Stevens said he wanted to give his main rotation players considerable time after Irving, Hayward, and Al Horford got the night off Monday against Philadelphia. Irving finished with 16 points and 10 assists in 27 minutes and was 8 for 13 from the 3-point line during the preseason.


Stevens used rookie Jayson Tatum to join Irving, Horford, Hayward, and Jaylen Brown. Tatum finished with 8 points in 23 minutes. He was 13-for-35 shooting in the four preseason games.

The Celtics led most of the final three quarters until the Hornets reserves rallied to tie against their Boston counterparts. Shane Larkin, fighting for a job as the third point guard, sealed the game with a pair of 3-point plays. Boston shot 50.6 percent from the field and 50 percent from the 3-point line (16 for 32).

“I thought our first group played pretty well,” Stevens said. “There were some things we need to do better but we had some real moments. We had a couple of things we needed to improve on from the first time we played [the Hornets] and in some circumstances I think we showed that. It was something to move forward and it becomes real Tuesday.”

Hayward and Horford each hit three 3-pointers.

The team will take Thursday off and then practice Friday and Saturday in preparation for Cleveland. The Celtics also will have to pare their roster to the mandatory 15 by Monday.​

Baynes is ‘better’

The Celtics received good news on the left knee injury to center Aron Baynes. After tweaking it in the team’s preseason win over the 76ers, Baynes was “better” than expected Wednesday and considered day-to-day, according to Stevens. Baynes did not make the trip to Charlotte.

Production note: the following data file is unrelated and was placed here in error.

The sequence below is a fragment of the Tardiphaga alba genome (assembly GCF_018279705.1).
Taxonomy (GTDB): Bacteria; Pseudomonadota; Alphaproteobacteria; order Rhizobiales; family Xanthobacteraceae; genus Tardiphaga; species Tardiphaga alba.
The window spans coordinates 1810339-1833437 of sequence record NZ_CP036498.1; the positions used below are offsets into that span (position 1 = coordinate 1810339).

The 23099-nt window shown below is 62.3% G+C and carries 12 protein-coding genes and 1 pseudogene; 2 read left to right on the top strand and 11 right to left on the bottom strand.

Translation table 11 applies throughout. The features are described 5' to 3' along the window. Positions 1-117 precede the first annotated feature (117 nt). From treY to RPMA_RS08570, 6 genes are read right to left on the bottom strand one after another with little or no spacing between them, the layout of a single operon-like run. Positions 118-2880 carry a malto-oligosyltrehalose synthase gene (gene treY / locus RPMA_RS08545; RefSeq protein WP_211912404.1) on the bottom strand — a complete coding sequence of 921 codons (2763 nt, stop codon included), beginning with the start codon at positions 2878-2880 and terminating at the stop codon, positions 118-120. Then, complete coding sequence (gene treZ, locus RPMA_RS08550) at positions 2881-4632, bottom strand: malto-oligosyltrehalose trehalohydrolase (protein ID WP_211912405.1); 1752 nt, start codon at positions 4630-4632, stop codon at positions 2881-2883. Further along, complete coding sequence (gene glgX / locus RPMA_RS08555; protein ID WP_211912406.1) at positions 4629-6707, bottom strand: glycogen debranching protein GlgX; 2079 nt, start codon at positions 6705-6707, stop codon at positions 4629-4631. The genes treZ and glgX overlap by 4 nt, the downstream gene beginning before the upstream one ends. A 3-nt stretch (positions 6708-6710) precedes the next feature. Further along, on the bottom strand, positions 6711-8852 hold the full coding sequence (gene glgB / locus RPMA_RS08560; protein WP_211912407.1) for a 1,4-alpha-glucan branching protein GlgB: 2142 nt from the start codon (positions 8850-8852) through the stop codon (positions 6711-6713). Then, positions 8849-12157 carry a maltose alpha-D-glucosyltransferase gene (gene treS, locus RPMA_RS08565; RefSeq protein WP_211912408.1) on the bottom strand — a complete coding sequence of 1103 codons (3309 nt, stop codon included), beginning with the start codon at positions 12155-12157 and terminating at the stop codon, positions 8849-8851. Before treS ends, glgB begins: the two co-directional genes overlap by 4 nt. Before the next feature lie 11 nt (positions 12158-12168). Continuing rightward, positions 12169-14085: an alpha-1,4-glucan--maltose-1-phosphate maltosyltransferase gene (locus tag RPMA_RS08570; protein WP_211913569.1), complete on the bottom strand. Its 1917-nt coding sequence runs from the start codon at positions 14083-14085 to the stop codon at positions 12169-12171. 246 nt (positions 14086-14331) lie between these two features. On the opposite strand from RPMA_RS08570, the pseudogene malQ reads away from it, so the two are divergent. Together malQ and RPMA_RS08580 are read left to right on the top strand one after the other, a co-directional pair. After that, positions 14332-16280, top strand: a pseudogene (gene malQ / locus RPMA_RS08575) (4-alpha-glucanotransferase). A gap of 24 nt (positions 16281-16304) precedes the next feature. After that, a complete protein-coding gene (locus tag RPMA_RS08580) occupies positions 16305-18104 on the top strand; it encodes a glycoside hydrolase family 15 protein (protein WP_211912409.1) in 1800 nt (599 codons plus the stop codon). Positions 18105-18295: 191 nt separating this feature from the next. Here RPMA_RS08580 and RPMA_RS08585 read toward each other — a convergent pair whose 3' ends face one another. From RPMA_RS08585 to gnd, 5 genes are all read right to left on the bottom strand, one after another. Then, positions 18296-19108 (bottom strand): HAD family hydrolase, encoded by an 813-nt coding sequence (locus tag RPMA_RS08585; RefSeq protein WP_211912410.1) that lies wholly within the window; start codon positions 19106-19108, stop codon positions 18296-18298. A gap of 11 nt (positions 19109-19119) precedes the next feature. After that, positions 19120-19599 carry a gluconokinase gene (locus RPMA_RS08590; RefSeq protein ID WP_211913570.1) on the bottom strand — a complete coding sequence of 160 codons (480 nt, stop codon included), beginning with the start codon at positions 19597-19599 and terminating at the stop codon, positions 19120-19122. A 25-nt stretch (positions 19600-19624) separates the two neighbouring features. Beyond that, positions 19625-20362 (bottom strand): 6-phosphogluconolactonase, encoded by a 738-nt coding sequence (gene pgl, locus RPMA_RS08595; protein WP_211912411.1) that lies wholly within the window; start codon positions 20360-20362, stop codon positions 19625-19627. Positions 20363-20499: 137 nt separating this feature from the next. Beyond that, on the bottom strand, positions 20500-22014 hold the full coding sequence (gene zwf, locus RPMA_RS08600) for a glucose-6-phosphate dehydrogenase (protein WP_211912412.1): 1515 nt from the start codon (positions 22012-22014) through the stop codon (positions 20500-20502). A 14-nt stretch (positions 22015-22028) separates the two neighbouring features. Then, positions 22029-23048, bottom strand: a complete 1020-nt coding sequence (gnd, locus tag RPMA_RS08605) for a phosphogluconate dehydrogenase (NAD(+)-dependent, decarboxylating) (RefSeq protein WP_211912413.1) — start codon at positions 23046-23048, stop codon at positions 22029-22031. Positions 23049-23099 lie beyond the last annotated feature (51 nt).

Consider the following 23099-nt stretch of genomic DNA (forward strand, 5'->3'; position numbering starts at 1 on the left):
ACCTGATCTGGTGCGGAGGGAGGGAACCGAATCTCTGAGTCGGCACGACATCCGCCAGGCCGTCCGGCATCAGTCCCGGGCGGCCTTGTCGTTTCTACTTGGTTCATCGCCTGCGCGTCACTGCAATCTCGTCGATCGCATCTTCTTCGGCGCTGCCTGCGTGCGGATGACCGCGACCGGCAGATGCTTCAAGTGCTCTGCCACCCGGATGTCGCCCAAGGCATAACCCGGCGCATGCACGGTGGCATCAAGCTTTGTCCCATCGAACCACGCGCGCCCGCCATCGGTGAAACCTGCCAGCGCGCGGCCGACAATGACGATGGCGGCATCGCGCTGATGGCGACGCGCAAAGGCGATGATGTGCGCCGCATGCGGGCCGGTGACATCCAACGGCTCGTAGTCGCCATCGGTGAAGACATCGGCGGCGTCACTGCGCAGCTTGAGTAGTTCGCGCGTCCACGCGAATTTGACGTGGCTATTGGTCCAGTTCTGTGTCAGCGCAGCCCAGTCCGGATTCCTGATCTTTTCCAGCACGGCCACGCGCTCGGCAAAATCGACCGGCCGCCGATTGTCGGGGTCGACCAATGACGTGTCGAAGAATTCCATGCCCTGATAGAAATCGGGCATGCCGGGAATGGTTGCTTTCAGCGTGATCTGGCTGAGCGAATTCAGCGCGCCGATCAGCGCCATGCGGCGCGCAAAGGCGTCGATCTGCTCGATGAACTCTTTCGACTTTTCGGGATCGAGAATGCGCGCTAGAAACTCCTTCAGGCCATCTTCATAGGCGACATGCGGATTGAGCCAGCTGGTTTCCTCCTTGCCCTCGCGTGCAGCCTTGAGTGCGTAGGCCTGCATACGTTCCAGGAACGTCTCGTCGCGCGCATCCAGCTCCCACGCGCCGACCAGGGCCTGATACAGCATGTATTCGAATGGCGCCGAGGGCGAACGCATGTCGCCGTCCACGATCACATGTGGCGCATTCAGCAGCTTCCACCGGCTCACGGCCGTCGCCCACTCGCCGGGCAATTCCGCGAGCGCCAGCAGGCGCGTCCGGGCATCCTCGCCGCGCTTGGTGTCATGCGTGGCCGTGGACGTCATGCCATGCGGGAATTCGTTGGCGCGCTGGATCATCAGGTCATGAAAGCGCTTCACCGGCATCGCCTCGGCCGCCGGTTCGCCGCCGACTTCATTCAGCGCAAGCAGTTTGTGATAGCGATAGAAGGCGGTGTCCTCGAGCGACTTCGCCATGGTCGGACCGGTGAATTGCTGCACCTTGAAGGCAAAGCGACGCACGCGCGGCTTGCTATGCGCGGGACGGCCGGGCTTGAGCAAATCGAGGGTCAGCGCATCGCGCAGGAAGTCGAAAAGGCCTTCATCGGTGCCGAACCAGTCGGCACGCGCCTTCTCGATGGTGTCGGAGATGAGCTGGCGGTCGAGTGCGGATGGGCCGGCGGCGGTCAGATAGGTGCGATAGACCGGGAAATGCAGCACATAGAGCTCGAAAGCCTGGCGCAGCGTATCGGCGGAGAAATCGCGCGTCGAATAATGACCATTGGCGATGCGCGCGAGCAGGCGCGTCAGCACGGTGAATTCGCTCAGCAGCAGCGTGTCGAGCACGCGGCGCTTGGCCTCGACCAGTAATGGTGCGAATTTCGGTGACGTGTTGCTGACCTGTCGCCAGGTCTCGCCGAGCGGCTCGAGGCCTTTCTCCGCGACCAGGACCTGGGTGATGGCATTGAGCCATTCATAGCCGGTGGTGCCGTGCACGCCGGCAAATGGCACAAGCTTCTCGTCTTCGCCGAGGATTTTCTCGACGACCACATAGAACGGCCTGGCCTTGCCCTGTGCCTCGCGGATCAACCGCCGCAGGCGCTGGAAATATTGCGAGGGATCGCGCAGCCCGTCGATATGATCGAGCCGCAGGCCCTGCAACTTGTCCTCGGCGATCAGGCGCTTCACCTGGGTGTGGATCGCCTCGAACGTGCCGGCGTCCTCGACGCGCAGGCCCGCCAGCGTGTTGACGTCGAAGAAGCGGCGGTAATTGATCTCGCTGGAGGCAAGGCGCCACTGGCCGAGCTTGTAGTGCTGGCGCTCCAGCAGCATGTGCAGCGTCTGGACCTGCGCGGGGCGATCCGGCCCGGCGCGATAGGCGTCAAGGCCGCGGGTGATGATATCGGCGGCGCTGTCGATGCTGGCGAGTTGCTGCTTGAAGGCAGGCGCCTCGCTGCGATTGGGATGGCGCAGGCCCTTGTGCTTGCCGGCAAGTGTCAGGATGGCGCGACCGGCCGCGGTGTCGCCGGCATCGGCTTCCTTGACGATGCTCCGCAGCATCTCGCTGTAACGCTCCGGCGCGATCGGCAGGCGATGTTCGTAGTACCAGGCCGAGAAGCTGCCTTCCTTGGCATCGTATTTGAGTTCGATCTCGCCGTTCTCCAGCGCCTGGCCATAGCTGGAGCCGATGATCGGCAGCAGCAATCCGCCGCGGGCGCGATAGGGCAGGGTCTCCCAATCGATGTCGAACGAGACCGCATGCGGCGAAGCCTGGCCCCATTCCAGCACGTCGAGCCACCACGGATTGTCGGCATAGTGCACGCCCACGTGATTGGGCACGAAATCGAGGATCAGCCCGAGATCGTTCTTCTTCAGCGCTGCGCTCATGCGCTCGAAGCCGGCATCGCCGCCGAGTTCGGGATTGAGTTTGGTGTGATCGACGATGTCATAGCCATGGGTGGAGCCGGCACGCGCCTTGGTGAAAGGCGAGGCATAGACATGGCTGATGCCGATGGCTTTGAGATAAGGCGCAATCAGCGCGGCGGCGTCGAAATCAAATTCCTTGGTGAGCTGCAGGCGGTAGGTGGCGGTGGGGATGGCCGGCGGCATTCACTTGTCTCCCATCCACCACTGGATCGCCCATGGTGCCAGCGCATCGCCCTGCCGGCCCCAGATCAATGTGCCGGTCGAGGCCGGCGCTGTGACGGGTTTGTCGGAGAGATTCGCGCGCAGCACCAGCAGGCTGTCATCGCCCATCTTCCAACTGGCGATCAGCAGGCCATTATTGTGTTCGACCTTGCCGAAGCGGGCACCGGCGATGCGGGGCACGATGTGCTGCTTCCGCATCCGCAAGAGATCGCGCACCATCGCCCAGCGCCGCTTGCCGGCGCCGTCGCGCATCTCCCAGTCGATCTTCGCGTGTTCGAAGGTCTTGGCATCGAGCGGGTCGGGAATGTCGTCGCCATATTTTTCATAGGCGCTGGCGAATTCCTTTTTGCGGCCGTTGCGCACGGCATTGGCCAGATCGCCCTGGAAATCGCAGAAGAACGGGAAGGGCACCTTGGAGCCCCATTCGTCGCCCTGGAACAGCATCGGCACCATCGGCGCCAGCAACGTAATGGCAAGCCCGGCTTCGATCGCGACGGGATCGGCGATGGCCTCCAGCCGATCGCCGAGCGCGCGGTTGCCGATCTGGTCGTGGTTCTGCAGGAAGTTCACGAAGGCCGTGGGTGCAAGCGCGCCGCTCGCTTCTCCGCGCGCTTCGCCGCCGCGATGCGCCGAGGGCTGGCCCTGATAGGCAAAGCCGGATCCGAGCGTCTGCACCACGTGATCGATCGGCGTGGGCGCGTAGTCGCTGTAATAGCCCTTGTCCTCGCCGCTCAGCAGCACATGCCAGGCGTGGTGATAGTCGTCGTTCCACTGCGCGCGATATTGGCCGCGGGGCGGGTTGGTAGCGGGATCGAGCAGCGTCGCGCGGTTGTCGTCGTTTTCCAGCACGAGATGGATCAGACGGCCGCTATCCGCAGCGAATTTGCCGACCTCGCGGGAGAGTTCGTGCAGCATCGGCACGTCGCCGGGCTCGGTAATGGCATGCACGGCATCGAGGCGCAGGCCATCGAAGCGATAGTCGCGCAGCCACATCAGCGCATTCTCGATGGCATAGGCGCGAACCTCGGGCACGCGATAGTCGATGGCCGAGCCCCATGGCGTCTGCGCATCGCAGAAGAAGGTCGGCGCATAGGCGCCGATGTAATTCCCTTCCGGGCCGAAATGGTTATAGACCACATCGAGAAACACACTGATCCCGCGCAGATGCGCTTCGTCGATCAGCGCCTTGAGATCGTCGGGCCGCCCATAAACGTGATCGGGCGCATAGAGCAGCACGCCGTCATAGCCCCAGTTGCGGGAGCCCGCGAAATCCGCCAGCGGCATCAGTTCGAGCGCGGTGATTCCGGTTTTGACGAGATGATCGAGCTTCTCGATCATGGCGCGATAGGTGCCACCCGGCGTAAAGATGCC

Baynes could emerge as an occasional starter.

Meanwhile, reserve swingman Daniel Theis was considered out with general soreness but rallied during pregame and was eligible to play. Stevens said he has learned much about Theis, the 6-foot 8-inch German product who spent the past three seasons with Brose Bamberg.


“He’s a guy that can roll to the rim, he gets there quickly,” Stevens said. “He’s certainly capable of spacing [the floor]. He can play with other bigs. He can play with Al. He can play with Baynes. But he’s done a good job.”

Brown raises hand

The Celtics lost their players’ union representative when Olynyk signed with the Miami Heat. The new one is likely to be Brown, who turns 21 Oct. 24. He has wanted to become active in the players association.

First, however, the NBPA has to visit the Celtics in the coming weeks and there has to be a players vote on the union representative.

Brown is hoping to be elected and has bigger aspirations in the future.

“I told them that I wanted to do it,” Brown said.

“I’ll probably reach out before [the meeting] and tell them that I’d like to do it,’’ Brown said. “Hopefully I can get it done, continue to do that for the next few years and one day be the [union] president.”

“Whoever wants to step up and do it, I don’t think anybody [else] does. But it will probably be an easy transition. This is definitely one of the steps [I wanted to take].

Gary Washburn can be reached at gwashburn@globe.com. Follow him on Twitter @GwashburnGlobe.